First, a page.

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    Report: United States Receives a 'B' Rating on Nuclear Disarmament

    From left, Energy Secretary Steven Chu, Secretary of State Hillary Rodham Clinton, and Defense Secretary Robert Gates, testify on Capitol Hill in Washington, before the Senate Armed Services Committee hearing on the new START Treaty, 17 Jun 2010 (file pho
    From left, Energy Secretary Steven Chu, Secretary of State Hillary Rodham Clinton, and Defense Secretary Robert Gates, testify on Capitol Hill in Washington, before the Senate Armed Services Committee hearing on the new START Treaty, 17 Jun 2010 (file pho

    A new report on nuclear disarmament gives the United States a "B" rating and says all nations with nuclear capabilities need to work harder to control the proliferation of atomic weapons.

    The new study, called 2009-2010 Report Card, by the independent Arms Control Association grades 11 countries that either possess nuclear weapons or seek atomic arsenals based on their efforts to meet internationally-recognized disarmament goals.

    No nation received an "A" rating. The United States and Britain received the highest grades, earning "B"s, while North Korea was the only country to receive an "F" - or failing grade. Iran and Syria also fared poorly, earning "D"s. The other nations - China, France, India, Israel, Russia and Pakistan - fell somewhere near the middle.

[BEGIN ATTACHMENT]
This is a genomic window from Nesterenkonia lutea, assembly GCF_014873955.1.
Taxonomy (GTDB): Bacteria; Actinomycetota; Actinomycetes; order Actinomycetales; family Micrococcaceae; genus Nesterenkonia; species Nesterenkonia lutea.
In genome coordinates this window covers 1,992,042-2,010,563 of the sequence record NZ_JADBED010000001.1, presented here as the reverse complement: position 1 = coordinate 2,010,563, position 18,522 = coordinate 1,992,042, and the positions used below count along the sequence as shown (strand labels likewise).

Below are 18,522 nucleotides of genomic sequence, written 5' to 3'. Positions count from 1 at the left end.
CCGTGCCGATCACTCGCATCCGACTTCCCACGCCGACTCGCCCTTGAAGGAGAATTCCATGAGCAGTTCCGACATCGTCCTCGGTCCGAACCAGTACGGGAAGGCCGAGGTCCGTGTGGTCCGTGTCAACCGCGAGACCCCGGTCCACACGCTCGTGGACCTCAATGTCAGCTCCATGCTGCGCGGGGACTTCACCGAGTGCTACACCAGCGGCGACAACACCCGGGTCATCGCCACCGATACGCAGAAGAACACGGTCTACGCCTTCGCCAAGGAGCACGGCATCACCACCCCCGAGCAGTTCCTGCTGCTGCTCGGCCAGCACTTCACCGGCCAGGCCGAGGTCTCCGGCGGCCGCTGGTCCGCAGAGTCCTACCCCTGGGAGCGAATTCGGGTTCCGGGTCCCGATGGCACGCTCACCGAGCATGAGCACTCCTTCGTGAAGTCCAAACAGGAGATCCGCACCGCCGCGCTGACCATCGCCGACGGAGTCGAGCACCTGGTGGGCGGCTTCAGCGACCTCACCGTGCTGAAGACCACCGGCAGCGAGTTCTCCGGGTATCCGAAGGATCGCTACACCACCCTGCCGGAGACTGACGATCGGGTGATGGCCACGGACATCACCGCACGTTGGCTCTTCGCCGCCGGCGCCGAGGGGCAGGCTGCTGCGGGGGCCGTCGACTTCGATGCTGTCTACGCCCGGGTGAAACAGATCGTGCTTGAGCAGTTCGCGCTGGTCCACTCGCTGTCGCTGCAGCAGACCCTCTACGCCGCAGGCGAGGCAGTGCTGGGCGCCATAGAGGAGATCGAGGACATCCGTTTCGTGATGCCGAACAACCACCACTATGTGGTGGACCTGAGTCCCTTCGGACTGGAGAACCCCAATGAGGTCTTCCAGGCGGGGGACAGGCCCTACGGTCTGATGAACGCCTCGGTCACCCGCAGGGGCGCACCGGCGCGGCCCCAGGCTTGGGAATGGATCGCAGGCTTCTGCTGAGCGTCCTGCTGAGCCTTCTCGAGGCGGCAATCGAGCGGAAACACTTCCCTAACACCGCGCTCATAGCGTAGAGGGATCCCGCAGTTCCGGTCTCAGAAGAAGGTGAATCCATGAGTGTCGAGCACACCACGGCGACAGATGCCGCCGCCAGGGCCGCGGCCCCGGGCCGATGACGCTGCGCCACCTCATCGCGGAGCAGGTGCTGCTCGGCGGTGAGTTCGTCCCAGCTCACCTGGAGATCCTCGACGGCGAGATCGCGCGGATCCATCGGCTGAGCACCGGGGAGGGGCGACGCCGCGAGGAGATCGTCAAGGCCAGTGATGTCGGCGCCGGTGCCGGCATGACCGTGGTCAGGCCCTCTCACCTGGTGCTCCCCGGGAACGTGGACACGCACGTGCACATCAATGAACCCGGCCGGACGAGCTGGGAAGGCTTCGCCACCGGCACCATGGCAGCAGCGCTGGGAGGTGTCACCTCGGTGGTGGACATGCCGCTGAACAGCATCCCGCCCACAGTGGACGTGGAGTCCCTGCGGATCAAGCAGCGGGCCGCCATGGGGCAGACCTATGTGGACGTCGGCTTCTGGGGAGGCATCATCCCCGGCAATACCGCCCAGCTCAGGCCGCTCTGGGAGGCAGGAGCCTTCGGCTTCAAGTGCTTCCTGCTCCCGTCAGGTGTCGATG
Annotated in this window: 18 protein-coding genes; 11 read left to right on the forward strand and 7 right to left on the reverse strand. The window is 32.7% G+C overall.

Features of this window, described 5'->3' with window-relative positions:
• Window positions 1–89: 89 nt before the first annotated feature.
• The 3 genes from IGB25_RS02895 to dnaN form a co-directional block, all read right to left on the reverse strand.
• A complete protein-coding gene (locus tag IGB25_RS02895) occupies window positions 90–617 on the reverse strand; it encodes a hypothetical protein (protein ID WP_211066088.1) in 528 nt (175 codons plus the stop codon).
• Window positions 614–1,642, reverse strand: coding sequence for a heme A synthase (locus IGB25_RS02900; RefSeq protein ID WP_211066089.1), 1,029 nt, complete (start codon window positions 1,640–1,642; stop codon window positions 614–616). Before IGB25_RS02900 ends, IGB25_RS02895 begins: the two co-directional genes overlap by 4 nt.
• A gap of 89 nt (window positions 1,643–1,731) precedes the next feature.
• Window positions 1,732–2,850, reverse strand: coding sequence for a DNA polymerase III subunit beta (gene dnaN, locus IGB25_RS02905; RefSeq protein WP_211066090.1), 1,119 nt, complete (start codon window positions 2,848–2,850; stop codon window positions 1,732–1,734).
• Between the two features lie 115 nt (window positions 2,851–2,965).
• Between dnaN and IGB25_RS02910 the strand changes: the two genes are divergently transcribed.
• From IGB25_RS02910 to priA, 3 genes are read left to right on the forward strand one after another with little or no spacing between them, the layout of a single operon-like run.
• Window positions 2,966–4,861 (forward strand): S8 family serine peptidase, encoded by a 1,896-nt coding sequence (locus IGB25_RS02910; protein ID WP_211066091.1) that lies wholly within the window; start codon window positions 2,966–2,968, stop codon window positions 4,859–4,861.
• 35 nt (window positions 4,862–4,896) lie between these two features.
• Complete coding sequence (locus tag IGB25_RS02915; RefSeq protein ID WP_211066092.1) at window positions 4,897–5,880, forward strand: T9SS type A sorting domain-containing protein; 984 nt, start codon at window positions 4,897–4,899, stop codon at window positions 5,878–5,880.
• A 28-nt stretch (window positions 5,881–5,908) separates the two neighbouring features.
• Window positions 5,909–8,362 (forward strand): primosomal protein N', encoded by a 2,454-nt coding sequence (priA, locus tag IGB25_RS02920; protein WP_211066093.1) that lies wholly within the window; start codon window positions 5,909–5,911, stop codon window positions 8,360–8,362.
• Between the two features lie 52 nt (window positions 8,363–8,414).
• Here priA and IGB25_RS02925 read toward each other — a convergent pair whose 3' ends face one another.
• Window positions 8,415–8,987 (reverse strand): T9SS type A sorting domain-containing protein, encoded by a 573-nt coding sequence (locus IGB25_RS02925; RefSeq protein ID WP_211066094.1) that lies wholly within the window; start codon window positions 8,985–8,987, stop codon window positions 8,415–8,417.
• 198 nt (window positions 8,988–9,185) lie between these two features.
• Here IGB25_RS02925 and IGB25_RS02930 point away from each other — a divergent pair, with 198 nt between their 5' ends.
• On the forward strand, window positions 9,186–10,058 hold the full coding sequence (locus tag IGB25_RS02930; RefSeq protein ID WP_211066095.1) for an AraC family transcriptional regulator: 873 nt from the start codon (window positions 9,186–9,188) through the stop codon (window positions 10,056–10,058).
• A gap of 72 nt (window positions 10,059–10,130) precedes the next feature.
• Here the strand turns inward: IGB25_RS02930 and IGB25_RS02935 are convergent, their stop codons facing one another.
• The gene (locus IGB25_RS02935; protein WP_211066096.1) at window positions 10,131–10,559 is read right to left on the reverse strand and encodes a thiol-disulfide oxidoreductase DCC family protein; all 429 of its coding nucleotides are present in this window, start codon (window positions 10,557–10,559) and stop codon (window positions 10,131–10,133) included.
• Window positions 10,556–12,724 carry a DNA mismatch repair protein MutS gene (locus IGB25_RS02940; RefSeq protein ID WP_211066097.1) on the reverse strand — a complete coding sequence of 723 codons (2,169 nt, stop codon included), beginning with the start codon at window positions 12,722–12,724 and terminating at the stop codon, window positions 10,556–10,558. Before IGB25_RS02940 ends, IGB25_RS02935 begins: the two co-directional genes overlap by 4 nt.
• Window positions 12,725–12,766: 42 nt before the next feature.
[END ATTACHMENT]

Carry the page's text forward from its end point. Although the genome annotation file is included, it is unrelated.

Daryl Kimball, the Executive Director of the Arms Control Association, said, "The bottom line conclusion is the global system that has been established over the decades to reduce nuclear weapons dangers is neither on the verge of collapse nor is it on the cusp of success."

    According to the report, the United States needs to reduce its nuclear arsenal.

    The lead author of the report, Peter Crail, said the new strategic arms reduction treaty signed by the United States and Russia this year would help both nations improve their rankings. The accord, however, has yet to be ratified.

    "We did not give the United States and Russia full credit because, as [Kimball] mentioned, they still have to go through their ratification process. And, of course, I should mention that as the two countries with the largest arsenals, they should be expected to lead the way in arms reductions," said Crail.

    The New START treaty would reduce both countries' nuclear arsenals to 30 percent below their 2002 levels.

    The study says North Korea has violated nearly every nonproliferation and disarmament standard during the 18-month time frame covered by the report. It notes that Pyongyang tested a nuclear device in 2009, separated plutonium for atomic weapons production and engaged in nuclear threats with its neighbors.

    But Kimball said it could be worse. "There is in the nuclear nonproliferation world an overall grade that's worse than an "F" - perhaps its an "F minus" or a "G" and that is because North Korea is not known to have transferred nuclear weapons material to other states or terrorists."

    Two other countries listed as "states of concern" by the report are Iran and Syria. The report cites both countries for failing to provide international inspections of their nuclear programs, which are believed to be intended for weapons making.

    Israel received a "C minus" grade due to the lack of transparency of its nuclear program.

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